Anyone doing construction work is subject to some pretty brutal weather conditions all year round. Understandably so, at the peak of a summer’s heat wave, the last thing you may be interested in adding to your attire is a bulky hard hat before stepping into your construction zone. But on a very basic level, helmets and hard hats are crucial to the well-being of everyone on a contractor’s payroll.
While there are no specifications by job title as to who should and should not be wearing a protective helmet within a work area, the OSHA (Occupational Safety and Health Administration) guidelines provide examples of roles in which hard hat wear is beneficial. These include, “carpenters, electricians, lineman, mechanics and repairers, plumbers and pip fitters, assemblers, packers, wrappers, sawyers, welders, laborers, freight handlers, timber cutting and logging, stock handlers, and warehouse laborers.
The textbook language involved in understanding the safety issues of helmets and hard hats safety is fairly overwhelming, but when you take a look at what’s recommended for the Service Life of this equipment, it becomes much clearer how the cons of wearing a big, bulky helmet are overshadowed by the pros:
Beyond the obvious benefits of wearing a helmet, such as having things dropped on your head, being hit from the side, or coming into contact with electrical shocks, ultraviolet (UV) radiation is an element that your helmet is defending you from that you may not have even considered, and the damage it causes is easy to see; your once shiny, new helmet will become weathered and appear chalky after its surface has been deteriorated by repeated use in direct sunlight. If the sun can do that to your helmet, imagine the alternative of what it could do to your head! The OSHA suggests immediately replacing your helmet once the damage caused by UV radiation causes its shell to start flaking away. A helmet is a cheap alternative to dealing with the degradation of your head!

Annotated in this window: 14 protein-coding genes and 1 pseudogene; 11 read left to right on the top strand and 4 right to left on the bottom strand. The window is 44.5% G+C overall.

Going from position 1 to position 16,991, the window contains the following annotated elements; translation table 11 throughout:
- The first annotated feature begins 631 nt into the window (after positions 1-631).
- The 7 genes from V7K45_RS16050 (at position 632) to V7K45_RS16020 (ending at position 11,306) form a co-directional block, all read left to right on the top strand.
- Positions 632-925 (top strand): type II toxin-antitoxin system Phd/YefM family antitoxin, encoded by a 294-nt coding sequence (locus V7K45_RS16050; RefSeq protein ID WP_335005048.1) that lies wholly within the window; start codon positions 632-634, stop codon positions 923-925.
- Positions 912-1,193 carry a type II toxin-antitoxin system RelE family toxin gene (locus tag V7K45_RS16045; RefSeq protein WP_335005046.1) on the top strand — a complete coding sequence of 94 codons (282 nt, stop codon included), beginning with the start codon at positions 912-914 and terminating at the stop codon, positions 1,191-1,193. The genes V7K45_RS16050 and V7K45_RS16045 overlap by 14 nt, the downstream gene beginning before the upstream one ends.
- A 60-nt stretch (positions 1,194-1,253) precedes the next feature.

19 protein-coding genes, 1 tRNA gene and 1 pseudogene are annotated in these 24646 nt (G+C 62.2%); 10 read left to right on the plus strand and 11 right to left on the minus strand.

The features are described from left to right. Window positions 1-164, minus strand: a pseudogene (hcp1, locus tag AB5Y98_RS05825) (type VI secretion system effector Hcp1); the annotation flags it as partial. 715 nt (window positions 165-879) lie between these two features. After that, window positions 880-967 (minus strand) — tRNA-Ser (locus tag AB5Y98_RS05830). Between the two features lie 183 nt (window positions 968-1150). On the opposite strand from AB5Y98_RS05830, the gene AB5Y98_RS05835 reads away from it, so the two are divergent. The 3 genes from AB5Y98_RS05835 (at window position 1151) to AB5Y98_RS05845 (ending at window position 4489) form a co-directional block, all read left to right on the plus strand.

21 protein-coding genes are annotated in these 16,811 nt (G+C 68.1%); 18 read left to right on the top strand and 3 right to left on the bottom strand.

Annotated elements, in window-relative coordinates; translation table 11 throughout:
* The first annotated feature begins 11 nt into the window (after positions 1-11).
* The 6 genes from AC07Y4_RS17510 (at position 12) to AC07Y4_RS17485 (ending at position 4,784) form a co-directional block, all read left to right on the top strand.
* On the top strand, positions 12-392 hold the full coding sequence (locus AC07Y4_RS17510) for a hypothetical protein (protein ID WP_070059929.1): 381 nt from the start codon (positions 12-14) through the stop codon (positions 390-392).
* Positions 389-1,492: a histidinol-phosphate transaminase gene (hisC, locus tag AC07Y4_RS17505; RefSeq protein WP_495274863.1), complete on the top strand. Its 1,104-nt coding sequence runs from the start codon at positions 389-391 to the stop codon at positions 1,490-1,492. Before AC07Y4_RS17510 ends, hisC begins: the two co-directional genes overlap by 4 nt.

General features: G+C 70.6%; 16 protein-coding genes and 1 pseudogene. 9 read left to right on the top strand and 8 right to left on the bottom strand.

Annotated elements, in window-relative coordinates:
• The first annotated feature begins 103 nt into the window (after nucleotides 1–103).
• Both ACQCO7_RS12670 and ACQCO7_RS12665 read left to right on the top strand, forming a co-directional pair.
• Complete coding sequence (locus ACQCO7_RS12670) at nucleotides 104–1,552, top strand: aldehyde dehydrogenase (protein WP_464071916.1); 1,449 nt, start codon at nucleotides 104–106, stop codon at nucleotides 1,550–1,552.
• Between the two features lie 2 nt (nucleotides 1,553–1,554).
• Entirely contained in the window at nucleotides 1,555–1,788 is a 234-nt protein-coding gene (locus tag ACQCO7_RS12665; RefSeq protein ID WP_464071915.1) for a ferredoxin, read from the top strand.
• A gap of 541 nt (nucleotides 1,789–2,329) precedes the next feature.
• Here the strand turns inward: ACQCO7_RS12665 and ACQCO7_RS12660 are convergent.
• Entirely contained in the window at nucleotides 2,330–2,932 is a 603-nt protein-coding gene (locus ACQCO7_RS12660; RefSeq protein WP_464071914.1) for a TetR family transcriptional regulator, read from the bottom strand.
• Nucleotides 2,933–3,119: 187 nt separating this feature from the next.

If looking too much like the rest of the pack is one of your causes for concern, the OSHA has already addressed some of the issues you may have. It is fully acceptable to paint or adhere stickers to the outside of your helmet if you feel the need to personalize it a bit. In addition, hard hats marked with the “reverse donning arrow” icon are approved to be worn backwards, if that’s more your style.
While there’s no questioning that wearing a hard hat while at work makes the job much sweatier, the risk of going without one could easily result in injuries that would pull you out of work altogether, and nobody wants that. Protecting your head is protecting your ability to work and to provide for yourself and your family, so strap on your helmet and get out there!